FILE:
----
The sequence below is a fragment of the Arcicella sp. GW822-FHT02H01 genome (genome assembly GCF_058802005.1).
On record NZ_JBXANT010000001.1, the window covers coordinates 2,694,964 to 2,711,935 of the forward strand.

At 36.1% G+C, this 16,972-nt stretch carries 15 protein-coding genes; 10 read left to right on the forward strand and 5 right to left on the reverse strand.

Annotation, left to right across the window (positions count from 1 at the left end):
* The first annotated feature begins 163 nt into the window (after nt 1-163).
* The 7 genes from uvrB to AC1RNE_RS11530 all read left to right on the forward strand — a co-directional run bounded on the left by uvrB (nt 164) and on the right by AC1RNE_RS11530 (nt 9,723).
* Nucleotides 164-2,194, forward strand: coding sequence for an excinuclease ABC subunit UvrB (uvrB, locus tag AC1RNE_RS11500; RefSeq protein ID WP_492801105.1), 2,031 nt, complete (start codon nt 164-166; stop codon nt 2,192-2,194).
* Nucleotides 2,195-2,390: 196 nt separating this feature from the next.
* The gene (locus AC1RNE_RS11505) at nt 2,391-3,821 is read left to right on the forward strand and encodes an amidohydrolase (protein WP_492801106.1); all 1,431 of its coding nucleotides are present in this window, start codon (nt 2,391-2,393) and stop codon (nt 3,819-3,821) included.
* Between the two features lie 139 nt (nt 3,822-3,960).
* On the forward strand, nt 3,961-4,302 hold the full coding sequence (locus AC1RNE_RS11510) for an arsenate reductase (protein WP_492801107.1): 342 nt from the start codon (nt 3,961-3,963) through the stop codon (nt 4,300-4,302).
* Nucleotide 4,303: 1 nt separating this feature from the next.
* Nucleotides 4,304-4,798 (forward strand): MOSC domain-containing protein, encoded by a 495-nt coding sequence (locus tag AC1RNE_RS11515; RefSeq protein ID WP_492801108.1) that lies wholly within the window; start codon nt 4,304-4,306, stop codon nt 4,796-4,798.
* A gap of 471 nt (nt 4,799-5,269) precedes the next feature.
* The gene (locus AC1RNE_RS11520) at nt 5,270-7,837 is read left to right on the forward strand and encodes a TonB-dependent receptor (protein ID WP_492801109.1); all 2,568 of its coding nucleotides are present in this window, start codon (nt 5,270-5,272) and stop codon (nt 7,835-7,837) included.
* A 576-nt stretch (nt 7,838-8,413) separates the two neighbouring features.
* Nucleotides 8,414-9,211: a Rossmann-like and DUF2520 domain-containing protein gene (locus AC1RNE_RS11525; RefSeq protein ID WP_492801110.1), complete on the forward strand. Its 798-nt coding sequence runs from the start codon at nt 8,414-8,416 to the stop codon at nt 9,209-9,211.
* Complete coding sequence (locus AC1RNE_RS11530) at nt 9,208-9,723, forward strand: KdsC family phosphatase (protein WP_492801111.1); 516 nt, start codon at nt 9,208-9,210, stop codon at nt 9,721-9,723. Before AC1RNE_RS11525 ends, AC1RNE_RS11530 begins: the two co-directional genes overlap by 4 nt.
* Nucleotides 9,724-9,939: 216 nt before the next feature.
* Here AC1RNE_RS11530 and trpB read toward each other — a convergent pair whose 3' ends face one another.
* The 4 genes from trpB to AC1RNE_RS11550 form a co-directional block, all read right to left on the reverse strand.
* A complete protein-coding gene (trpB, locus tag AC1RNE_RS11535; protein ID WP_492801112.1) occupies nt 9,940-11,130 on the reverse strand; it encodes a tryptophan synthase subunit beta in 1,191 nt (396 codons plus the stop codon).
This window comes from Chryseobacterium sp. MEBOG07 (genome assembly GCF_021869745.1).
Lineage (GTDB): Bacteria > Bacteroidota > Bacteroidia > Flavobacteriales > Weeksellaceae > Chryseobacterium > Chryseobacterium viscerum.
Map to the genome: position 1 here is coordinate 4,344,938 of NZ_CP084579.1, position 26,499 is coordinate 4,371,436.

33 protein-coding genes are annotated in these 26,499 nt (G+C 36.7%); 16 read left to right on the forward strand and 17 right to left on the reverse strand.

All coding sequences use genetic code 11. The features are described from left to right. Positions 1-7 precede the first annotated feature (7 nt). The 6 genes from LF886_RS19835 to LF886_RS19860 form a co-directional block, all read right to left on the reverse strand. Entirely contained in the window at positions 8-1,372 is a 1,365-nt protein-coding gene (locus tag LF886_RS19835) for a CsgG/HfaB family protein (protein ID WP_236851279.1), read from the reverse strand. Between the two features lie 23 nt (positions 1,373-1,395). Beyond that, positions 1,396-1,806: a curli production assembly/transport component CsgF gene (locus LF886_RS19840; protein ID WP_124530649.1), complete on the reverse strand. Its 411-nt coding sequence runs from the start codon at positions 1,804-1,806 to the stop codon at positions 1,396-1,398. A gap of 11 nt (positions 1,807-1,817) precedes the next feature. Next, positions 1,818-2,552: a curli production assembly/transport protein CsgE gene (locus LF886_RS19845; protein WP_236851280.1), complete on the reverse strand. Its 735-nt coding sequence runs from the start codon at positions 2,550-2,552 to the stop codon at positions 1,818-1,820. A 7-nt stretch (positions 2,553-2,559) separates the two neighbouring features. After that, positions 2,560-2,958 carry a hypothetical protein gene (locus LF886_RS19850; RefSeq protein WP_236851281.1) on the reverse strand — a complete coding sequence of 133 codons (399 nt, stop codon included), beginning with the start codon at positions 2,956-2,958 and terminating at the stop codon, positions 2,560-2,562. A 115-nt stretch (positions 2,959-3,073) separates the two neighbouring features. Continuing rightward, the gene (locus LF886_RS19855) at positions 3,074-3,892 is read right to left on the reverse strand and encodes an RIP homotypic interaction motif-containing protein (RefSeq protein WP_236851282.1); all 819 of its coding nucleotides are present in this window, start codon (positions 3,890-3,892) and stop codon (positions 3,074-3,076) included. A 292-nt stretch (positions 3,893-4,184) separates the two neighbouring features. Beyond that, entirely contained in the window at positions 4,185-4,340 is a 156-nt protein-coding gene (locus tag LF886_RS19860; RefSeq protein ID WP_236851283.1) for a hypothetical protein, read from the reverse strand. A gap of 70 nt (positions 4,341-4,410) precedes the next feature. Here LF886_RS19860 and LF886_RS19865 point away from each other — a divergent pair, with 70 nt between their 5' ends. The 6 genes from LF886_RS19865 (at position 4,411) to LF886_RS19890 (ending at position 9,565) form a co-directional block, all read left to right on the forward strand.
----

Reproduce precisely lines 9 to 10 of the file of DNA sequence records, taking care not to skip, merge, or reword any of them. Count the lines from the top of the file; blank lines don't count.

* The gene (locus AC1RNE_RS11505) at nt 2,391-3,821 is read left to right on the forward strand and encodes an amidohydrolase (protein WP_492801106.1); all 1,431 of its coding nucleotides are present in this window, start codon (nt 2,391-2,393) and stop codon (nt 3,819-3,821) included.
* Between the two features lie 139 nt (nt 3,822-3,960).